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Large Farmers In The Lease Market : How and Why Do They Enter the Market? Are Marginal Farmers Affected in the Process?

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  • C. S Murty
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    Abstract

    The paper revolves around the necessity to rid the large tenant of the lease market in the interest of the poor peasant, who yearns to lease-in a piece of land. The notion that the petty peasant is opting out of the lease market because of costliness of new technology seems unfounded. The peasant is not opting out, rather the large farmer is forcing him to withdraw from the market by appealing to the need of his lessor for secure rental receipts and by paying him rent in fixed cash. It is in the interest of the large farmer to drive out the petty cultivator from the lease market and thereby gain control over it, because mechanization of farming operations, in the context of high wages, is making heavy demands on him to expand the size of his operational holding. With the scope to enlarge the ownership holding having decreased, more because of the deterrent effect of the land ceiling laws, the large farmer has no option but to lease-in land to expand the size of holding to put his capital assets to optimum use. Large farmers may contribute to capitalist development in agriculture. But development of capitalist relations may lead to proletarianisation of large sections of the rural working classes.[CESS WP NO 55]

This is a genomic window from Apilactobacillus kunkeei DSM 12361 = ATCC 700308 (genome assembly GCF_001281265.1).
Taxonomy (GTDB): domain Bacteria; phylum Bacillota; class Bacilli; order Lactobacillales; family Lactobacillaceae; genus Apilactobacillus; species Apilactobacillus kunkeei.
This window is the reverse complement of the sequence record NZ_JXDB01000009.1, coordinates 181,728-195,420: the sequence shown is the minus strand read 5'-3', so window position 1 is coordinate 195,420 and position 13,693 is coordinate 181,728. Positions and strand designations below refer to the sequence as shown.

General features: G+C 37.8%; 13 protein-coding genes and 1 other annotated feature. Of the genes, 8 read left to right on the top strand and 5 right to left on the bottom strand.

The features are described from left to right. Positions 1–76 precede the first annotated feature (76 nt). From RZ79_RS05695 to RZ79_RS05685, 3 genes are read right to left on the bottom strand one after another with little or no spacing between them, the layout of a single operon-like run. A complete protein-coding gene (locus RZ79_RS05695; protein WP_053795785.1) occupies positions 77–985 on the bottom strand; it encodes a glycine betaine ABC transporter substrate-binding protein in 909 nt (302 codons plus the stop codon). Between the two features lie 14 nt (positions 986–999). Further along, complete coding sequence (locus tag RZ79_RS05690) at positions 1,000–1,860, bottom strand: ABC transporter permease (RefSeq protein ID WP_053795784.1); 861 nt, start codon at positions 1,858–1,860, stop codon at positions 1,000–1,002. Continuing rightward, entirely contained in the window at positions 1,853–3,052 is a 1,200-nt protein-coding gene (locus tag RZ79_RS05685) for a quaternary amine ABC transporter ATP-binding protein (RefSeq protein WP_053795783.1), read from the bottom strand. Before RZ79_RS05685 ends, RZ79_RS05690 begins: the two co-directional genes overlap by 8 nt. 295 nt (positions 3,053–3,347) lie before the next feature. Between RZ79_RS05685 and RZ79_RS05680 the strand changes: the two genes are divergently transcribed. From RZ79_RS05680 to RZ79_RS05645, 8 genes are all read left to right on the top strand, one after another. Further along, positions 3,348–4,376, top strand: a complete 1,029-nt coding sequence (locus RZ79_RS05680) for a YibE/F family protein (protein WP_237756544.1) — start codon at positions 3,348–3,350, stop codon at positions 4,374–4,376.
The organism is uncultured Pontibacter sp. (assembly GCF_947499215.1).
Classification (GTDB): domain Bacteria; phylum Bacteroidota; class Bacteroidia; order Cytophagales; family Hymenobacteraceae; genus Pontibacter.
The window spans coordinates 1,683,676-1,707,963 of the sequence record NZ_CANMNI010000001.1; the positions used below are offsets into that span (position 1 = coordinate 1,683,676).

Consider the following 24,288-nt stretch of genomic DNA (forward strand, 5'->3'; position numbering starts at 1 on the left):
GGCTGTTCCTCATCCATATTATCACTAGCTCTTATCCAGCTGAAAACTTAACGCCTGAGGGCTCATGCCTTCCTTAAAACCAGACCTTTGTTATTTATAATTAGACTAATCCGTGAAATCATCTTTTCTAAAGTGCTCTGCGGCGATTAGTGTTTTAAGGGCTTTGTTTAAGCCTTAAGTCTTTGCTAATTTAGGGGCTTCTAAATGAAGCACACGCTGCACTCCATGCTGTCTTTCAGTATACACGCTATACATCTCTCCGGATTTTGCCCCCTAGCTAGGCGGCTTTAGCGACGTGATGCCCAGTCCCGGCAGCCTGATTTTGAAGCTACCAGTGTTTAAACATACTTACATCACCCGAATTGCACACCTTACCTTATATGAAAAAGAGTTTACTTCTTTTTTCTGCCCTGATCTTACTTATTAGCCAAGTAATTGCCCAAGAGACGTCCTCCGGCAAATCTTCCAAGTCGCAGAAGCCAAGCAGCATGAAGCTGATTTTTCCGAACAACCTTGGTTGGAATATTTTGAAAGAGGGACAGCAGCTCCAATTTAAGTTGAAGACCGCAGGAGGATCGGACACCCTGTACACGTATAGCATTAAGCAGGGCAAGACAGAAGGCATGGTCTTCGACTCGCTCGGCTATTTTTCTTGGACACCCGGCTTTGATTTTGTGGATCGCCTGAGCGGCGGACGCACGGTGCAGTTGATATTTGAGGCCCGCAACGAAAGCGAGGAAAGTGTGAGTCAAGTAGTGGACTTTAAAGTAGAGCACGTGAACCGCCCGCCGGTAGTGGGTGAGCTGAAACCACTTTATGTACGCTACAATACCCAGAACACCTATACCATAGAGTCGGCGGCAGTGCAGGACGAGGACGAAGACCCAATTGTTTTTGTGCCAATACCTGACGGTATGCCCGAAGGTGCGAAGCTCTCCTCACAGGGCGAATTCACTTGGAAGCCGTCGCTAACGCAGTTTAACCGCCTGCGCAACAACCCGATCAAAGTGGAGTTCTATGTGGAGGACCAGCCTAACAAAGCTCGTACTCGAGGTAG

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    Bibliographic Info

    Paper provided by eSocialSciences in its series Working Papers with number id:2008.

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    Date of creation: Jun 2009
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    Handle: RePEc:ess:wpaper:id:2008

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    Keywords: Marginal Farmers; tenancy laws; NSS Data; Holdings; Large Farmers;

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    1. Bliss, C. J. & Stern, N. H., 1982. "Palanpur: The Economy of an Indian Village," OUP Catalogue, Oxford University Press, number 9780198284192, September.
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